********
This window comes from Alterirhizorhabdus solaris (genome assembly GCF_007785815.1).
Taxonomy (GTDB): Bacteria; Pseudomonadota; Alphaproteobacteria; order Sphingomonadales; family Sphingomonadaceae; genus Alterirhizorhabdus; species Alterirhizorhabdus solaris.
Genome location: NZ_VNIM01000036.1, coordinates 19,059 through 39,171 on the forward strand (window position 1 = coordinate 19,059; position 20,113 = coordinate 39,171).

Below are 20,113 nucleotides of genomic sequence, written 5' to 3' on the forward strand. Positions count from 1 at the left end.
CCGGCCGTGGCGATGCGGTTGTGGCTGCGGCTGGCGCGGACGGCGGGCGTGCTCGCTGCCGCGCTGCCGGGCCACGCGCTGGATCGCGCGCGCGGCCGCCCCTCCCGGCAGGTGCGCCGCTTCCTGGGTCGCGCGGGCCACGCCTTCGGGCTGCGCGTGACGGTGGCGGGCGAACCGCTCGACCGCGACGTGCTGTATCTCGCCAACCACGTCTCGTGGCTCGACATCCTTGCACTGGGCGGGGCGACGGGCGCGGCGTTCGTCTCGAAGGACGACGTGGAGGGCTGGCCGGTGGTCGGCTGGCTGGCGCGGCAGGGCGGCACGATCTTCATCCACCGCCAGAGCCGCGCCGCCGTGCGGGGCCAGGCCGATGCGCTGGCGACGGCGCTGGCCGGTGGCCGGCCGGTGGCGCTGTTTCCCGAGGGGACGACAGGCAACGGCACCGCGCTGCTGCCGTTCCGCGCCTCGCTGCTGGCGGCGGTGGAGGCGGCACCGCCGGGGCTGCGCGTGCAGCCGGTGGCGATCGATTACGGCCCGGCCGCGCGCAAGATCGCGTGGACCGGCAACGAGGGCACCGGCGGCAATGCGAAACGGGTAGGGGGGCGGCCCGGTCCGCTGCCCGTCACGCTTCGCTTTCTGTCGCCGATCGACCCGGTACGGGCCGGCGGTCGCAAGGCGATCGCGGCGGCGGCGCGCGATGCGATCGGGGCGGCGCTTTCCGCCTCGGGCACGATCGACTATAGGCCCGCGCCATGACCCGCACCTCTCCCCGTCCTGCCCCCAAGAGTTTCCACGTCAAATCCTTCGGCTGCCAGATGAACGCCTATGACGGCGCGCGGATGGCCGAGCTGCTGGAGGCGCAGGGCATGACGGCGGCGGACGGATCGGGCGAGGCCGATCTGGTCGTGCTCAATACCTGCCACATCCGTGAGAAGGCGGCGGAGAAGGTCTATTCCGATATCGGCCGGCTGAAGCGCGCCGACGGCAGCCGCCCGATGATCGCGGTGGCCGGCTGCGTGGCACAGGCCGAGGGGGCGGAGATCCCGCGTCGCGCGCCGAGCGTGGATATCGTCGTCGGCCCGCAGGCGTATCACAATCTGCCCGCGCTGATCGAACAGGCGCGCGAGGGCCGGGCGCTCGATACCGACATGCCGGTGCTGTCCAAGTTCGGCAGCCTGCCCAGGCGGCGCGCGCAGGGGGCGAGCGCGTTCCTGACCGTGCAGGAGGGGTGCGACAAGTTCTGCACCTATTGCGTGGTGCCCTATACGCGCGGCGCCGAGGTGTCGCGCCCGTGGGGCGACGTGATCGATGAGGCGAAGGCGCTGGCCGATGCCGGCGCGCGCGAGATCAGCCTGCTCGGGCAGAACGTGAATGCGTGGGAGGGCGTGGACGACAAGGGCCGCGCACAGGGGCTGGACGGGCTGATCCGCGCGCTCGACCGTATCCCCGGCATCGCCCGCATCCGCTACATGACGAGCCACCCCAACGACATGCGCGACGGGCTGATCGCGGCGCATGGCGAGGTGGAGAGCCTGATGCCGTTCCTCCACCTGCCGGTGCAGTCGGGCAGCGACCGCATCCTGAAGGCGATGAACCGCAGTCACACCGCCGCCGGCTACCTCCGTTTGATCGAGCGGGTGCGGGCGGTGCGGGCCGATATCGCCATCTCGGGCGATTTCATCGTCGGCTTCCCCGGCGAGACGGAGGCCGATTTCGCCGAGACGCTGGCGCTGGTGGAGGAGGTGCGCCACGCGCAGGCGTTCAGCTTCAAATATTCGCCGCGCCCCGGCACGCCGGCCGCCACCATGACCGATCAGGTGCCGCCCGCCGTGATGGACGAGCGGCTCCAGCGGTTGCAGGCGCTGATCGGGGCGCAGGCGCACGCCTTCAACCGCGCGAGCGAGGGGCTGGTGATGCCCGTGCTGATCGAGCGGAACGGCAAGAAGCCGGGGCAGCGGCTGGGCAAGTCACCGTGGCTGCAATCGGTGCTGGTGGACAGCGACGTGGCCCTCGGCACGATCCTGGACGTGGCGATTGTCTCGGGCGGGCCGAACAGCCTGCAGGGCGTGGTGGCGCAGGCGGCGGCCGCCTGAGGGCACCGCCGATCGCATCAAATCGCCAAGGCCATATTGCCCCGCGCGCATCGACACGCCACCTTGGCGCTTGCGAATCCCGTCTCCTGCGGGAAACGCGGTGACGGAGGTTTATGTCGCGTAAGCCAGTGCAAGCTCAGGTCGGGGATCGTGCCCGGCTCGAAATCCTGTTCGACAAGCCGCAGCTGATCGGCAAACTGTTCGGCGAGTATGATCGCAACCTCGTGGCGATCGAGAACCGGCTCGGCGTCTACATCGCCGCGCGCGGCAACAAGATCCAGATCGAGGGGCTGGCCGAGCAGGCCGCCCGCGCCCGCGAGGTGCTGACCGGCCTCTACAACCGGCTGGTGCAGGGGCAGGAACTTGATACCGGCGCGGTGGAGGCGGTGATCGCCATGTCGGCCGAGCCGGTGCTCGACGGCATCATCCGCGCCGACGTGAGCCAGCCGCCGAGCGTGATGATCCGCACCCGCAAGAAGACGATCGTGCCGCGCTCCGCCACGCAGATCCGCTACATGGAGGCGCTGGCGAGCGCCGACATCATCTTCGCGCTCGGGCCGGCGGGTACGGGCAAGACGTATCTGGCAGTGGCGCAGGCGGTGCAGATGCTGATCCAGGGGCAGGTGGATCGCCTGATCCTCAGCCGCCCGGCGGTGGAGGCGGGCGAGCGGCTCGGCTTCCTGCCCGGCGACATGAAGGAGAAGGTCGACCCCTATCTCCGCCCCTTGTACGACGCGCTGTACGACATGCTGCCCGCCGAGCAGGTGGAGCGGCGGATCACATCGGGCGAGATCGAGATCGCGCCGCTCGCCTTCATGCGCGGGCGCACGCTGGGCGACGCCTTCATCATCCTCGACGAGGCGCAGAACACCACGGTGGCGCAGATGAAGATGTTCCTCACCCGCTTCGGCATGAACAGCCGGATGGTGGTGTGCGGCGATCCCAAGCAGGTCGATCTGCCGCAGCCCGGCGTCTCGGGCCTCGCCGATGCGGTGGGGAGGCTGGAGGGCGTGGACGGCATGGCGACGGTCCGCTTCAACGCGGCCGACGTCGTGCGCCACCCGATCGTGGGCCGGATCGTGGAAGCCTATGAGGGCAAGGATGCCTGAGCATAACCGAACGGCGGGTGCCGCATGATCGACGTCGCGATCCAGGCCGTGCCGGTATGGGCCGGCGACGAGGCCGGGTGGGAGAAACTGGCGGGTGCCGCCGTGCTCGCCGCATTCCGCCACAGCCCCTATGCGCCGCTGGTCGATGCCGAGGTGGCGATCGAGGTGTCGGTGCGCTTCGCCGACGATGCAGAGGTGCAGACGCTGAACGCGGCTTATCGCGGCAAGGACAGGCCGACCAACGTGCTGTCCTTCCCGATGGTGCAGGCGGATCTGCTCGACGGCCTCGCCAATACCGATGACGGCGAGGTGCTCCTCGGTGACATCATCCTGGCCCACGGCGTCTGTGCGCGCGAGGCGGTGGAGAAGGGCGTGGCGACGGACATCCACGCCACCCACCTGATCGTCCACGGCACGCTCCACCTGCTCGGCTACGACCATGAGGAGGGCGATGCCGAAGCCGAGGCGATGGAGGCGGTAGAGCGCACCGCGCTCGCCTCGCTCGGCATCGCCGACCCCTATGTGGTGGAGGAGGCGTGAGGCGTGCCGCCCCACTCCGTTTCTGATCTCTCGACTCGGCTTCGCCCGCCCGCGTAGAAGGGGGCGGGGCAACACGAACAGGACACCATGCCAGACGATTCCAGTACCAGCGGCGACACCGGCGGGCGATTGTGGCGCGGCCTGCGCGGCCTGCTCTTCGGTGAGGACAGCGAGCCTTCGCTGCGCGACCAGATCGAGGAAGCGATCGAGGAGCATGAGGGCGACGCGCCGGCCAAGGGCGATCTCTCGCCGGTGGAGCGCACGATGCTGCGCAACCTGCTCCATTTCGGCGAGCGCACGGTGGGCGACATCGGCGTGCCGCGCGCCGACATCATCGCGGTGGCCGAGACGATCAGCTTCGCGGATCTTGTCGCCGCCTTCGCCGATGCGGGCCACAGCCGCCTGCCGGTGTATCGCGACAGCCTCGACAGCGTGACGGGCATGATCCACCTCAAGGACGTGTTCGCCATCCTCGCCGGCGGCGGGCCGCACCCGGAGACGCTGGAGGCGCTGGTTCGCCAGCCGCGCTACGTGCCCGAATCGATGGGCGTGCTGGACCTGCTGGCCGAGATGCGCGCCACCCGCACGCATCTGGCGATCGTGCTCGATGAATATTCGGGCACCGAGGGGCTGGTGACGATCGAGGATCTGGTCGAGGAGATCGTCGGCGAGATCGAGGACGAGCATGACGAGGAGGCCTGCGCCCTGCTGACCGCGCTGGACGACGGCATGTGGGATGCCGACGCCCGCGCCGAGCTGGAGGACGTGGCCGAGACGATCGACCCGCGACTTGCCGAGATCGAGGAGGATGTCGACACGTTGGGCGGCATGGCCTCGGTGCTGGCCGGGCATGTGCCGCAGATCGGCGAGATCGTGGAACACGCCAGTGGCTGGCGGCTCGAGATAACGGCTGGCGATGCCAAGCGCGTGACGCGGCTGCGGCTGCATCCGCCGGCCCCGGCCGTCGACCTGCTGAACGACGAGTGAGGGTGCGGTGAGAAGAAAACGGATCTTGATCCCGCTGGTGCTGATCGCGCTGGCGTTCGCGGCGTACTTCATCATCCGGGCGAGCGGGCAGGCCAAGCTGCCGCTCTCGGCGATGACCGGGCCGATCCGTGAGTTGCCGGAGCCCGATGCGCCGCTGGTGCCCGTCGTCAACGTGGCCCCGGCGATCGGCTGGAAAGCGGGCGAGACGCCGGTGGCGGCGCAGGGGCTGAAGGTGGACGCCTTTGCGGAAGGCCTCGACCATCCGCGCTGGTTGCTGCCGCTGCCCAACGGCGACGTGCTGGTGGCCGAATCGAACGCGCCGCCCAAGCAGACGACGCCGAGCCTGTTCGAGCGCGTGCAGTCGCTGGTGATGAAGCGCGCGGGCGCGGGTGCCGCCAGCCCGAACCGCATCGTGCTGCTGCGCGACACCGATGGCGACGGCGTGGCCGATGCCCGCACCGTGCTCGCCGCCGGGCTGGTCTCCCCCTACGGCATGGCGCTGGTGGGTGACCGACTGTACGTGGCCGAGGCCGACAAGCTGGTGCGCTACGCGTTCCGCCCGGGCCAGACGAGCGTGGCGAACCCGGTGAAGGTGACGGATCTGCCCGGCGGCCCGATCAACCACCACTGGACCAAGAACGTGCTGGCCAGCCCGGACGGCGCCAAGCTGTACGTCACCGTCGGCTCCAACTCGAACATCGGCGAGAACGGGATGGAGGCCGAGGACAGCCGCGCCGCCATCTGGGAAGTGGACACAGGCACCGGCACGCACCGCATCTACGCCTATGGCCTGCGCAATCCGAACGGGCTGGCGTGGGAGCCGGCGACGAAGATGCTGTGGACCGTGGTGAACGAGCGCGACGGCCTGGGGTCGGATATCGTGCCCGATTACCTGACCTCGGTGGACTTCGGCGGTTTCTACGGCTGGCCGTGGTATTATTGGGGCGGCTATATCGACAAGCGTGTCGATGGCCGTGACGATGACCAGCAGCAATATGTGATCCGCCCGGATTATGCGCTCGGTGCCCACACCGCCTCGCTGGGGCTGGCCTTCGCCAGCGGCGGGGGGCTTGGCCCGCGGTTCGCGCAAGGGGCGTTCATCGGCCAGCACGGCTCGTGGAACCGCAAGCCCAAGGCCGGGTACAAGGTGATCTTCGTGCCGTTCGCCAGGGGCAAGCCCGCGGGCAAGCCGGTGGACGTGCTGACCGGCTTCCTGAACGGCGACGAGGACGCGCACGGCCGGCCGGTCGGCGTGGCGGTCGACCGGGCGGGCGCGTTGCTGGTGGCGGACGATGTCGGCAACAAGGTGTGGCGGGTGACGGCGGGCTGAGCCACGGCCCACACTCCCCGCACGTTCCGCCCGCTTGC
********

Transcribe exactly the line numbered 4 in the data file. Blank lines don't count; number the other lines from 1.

Below are 20,113 nucleotides of genomic sequence, written 5' to 3' on the forward strand. Positions count from 1 at the left end.